April 26, 2013
Ever seen a weird creature stranded in your bathtub, that could easily be mistaken for a discarded fake eyelash? Two of my friends, Matt and Kristi, have (p.s. they're Museum members too). In fact, they often find them in their bathroom. However, this week they had an unusual sighting. Matt was sleepily making breakfast and pulled out a package of oatmeal–lo and behold an eyelash bug darted out from the cupboard! Seriously, these bugs are FAST, so it's not surprising that it startled him. Quick to recover, he grabbed the nearest empty jar (only a bit of pickle juice was left), and captured the bug. Kristi kindly brought the bug to the Museum, so it could pose for a photo shoot and I could write this blog. Thanks guys!
Captive Eyelash Bug Love the gloves Kristi! So what is it? This bug is a House Centipede, Scutigera coleoptrata. It is another one of those creatures that calls our homes their homes. However, unlike some of the other arthropods that live with us, this guy is a predator that eats other household pests. Case in point–after we received Matt and Kristi's eyelash bug, we made it a little habitat and gave it some food. We popped a dermestid beetle larva in with it and it made quick business devouring it. You can see the remains of the beetle in the lower left of the picture below. FYI–dermestid beetles are pests that can eat wool, silk, leather, fur, pet hair, feathers and sometimes spices and grains too!
Seriously, this centipede knows how to work the camera! Here's what Insects of the L.A. Basin has to say about them: "This centipede is about an inch (25mm) long and distinctive because of its very long slender legs; there are only fifteen pairs of legs in adults, and the last pair is much longer than the rest (in the female they are twice as long as the body). The entire body is exceedingly frail and pale translucent-bluish in general color. The species is very active and moves rapidly in attempts to escape capture and to snatch the small insects it requires as food. Individuals are commonly found indoors, darting across the floor or clinging to a wall. They are particularly attracted to bathtubs, washbasins, and damp basements. Outdoors they are active in the summer and fall; most summer evenings, a certain House Centipede visits my porch light to catch insects that it attracts. It is doubtful that this species of centipede can even inflict a wound to human skin, so it should not be considered dangerous. It is actually beneficial in that it preys on many insect housepests, such as silverfish."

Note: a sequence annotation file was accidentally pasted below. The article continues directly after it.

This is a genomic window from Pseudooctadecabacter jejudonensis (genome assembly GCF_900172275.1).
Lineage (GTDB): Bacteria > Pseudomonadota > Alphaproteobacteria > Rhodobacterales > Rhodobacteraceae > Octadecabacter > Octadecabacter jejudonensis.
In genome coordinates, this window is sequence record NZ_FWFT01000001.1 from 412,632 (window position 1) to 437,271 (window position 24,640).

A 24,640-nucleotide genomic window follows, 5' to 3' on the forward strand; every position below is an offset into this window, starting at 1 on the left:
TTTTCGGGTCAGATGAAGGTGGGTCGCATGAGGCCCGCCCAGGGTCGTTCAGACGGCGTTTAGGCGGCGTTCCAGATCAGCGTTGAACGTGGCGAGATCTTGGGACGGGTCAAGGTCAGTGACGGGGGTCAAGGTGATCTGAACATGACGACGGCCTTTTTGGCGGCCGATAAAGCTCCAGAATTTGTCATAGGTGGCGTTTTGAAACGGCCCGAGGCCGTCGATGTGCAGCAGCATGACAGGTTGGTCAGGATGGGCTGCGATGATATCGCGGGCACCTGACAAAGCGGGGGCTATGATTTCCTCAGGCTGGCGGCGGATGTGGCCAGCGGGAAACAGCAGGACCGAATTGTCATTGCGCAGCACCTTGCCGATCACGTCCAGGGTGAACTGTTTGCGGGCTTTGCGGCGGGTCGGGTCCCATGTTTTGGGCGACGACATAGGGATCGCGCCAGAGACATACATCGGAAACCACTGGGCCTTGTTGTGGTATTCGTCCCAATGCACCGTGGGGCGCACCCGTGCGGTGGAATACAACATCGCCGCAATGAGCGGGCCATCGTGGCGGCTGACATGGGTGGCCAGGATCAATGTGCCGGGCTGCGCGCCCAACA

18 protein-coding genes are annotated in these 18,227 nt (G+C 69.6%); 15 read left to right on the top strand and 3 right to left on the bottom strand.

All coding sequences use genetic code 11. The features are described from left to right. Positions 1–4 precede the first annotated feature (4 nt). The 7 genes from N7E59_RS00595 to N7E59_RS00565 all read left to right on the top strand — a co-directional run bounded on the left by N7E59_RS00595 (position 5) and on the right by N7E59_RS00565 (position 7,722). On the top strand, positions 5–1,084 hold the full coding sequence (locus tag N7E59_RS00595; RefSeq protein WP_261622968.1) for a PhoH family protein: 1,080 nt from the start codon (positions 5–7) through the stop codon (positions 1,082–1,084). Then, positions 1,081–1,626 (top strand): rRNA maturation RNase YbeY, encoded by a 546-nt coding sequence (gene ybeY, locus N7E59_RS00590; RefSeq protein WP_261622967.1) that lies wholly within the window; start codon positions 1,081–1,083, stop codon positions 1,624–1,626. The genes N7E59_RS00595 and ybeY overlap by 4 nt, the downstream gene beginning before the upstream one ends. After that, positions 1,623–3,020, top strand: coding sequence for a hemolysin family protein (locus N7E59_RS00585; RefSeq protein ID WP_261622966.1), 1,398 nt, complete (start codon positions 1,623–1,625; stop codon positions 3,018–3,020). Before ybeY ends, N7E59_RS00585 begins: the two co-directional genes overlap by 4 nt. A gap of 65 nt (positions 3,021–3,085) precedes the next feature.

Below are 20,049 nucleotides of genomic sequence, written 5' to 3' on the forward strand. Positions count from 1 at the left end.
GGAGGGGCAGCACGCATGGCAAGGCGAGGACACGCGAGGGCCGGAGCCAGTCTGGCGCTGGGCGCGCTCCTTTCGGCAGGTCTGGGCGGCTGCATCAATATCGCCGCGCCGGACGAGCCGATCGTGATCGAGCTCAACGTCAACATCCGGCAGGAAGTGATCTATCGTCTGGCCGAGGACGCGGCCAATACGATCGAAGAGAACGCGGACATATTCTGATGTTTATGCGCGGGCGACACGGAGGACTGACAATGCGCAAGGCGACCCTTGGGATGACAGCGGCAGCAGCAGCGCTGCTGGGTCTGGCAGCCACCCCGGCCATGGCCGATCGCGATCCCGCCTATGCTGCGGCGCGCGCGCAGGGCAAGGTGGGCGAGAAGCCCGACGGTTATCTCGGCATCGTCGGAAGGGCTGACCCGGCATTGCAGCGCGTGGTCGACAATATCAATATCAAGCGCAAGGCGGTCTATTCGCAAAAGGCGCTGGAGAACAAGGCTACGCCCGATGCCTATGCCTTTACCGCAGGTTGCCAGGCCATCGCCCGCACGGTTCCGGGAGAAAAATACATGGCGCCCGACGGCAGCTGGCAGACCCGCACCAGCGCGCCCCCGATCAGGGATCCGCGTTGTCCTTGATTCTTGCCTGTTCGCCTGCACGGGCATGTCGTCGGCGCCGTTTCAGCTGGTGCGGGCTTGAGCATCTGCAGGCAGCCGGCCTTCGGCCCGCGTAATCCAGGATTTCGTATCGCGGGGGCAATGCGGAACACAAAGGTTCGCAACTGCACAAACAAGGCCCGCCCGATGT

August 11, 2012
Lots of people in the L.A. area have been complaining about the heat. Over the last week, cities in our region have been experiencing temperatures well into the 90s. On Monday, Woodland Hills reached 108 degrees!Whenever the temperature rises like this, I start to notice ants indoors. Only this morning during our Nature Lab meeting, I found a trail of ants leading to the sink, and another leading to the snack shelf.The ants I found are Argentine Ants, Linepithema humile. They are an introduced species from South America (Argentina and Brazil) and are now considered the most common ant in our area. According to the Insects of the Los Angeles Basin book, these ants were "introduced to New Orleans before 1891 in coffee shipments from Brazil, and it has since spread rapidly over much of the United States."This is what the same book has to say about their pest status:"The species is one of the most persistent and troublesome of all our house-infesting ants. Argentine Ant workers seek out and feed on almost every type of food, although they are especially fond of sweets. Making themselves most objectionable, the ants invade the house through minute crevices and cracks—filing along baseboards, across sinks, and over walls and tables in endless trails."How do you feel about ants in your home? While writing this blog, I've found it interesting to ponder this question. As you may have noticed I am a nature lover, however I am definitely not a fan of ants in my house and will go to great lengths to remove them. Many times this feels like a losing battle, especially because I'm not one for spraying pesticides all over the place I live.
Argentine Ant about to take drink of water in our Nature Lab trailer(It is one eighth of an inch long)The Argies, as we "fondly" refer to them, have also been found throughout the North Campus. This isn't surprising as it is well documented that this ant species has displaced many of our native ants. According to Alex Wild, author of the Myrmecos ant blog, Argentine Ants, "can drive native arthropods to extinction, instigating changes that ripple through ecosystems. In California, horned lizard populations plummet. In South Africa, plant reproduction is disrupted. Worldwide, the Argentine Ant is a persistent house and crop pest. This is not a good ant." Here are some pictures of their activities on the North Campus:
Argentine Ants killed all the paper wasps in this nest
Argentine Ants tending citrus scales in our orange treesWhen I found the ants had killed all the paper wasps in the nest pictured above, I have to admit I was disappointed. I know many would be cheering for the ants, as paper wasps are viewed as a pest themselves. However, I had already become invested in the livelihood of that particular wasp nest and would check up on it every time I was out in the gardens. I find it infinitely interesting to ponder our notion of pest. What is acceptable in some circumstances is unacceptable in others. However, I still haven't come across anyone who is a fan of Argentine Ants!Need tips of managing ants in your home? Check out the UC Davis Integrated Pest Management website.